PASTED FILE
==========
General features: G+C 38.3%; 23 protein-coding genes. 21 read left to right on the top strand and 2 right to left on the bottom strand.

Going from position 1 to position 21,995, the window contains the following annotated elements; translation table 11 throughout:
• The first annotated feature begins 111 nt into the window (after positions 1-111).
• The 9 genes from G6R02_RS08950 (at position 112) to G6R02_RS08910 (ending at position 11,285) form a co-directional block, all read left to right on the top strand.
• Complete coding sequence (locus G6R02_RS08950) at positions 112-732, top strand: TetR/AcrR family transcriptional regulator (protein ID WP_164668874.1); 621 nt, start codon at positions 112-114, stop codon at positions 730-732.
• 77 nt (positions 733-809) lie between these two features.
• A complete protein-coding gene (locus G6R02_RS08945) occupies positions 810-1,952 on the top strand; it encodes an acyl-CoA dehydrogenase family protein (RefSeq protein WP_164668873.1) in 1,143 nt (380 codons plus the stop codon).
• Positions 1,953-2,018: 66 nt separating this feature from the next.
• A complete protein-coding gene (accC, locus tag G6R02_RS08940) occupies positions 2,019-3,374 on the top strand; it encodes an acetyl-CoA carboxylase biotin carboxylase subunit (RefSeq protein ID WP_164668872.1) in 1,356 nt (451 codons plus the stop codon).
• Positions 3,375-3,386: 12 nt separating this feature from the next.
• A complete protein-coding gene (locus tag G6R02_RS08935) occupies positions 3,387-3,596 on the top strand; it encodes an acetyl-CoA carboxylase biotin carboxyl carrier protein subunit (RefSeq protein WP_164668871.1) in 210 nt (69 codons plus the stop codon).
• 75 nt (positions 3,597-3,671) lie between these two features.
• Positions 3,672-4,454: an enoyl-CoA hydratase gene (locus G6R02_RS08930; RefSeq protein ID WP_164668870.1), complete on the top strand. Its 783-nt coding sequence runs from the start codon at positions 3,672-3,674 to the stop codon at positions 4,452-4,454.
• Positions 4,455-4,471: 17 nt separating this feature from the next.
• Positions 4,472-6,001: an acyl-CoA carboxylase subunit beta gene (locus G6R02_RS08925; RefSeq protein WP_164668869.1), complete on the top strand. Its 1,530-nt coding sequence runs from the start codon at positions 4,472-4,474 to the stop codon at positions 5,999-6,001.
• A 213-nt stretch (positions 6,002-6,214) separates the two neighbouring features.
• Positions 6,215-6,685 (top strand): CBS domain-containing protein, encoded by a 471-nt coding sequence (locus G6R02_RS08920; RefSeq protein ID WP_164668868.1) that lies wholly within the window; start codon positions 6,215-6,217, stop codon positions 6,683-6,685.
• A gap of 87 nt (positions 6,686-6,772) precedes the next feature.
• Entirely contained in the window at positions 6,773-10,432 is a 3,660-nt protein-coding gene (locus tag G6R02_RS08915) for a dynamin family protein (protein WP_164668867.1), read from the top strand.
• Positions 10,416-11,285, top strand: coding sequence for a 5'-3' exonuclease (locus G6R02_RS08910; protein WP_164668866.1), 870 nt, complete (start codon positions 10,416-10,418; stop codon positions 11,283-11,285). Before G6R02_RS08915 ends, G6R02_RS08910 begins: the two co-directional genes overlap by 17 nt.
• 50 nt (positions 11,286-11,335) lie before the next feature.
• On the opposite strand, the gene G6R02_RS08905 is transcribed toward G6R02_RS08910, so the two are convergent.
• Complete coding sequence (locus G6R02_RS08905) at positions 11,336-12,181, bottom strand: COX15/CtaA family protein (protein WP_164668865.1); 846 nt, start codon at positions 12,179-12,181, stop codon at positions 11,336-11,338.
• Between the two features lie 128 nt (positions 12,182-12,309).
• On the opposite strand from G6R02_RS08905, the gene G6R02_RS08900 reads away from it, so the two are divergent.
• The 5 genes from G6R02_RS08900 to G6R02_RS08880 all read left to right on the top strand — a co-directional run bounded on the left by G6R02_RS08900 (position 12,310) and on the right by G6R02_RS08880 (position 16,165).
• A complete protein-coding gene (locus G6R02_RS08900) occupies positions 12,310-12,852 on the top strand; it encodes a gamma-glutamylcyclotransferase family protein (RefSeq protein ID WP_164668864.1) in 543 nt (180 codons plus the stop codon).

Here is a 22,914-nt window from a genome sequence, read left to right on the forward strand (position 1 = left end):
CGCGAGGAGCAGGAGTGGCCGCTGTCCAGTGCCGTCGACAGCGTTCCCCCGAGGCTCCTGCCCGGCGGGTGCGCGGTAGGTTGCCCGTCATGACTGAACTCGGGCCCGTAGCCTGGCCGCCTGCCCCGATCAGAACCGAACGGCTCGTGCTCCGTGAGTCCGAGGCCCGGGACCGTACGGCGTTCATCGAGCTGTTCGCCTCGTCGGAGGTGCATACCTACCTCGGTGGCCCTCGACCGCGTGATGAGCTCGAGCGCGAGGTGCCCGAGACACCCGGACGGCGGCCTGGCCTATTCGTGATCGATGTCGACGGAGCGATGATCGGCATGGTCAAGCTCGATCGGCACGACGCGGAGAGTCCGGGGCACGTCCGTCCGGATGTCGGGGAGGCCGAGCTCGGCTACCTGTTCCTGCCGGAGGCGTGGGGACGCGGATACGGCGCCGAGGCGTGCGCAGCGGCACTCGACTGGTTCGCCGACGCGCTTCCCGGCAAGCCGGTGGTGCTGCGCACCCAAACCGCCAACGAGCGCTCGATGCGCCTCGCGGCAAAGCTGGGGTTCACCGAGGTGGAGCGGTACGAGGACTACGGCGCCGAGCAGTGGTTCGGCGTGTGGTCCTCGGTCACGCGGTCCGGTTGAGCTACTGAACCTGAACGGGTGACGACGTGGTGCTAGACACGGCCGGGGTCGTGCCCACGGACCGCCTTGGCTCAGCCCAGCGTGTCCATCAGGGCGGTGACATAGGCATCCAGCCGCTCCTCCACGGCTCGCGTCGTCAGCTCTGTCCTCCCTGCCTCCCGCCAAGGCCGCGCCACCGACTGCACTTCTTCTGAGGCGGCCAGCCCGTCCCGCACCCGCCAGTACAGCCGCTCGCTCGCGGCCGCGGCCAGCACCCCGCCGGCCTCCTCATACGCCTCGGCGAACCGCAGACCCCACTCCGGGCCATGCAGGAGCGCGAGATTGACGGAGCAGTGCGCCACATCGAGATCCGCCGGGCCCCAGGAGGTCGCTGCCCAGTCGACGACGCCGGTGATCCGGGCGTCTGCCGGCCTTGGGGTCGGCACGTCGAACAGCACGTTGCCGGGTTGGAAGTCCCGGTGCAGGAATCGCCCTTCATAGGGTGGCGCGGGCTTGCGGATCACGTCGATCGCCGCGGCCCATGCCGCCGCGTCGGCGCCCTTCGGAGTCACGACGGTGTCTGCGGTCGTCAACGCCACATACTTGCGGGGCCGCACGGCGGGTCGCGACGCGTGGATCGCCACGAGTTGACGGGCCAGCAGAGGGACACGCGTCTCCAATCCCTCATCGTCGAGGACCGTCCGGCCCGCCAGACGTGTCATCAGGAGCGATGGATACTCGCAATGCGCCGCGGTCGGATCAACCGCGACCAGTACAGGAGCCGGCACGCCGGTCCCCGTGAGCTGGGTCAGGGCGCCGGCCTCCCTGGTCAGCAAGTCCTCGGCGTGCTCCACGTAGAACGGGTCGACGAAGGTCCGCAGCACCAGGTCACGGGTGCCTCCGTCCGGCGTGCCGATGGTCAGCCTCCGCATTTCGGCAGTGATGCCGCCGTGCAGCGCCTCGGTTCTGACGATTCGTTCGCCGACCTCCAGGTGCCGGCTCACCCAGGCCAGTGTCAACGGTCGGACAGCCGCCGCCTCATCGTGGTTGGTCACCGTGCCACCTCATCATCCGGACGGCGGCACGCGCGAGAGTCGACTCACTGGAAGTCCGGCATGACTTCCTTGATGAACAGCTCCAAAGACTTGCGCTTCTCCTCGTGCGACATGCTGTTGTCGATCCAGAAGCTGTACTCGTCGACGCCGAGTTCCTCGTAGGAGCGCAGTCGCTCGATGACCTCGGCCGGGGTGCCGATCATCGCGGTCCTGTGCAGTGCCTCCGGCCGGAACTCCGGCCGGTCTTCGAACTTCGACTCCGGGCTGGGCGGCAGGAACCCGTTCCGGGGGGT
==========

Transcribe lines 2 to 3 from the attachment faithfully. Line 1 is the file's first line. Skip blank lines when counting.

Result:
Going from position 1 to position 21,995, the window contains the following annotated elements; translation table 11 throughout:
• The first annotated feature begins 111 nt into the window (after positions 1-111).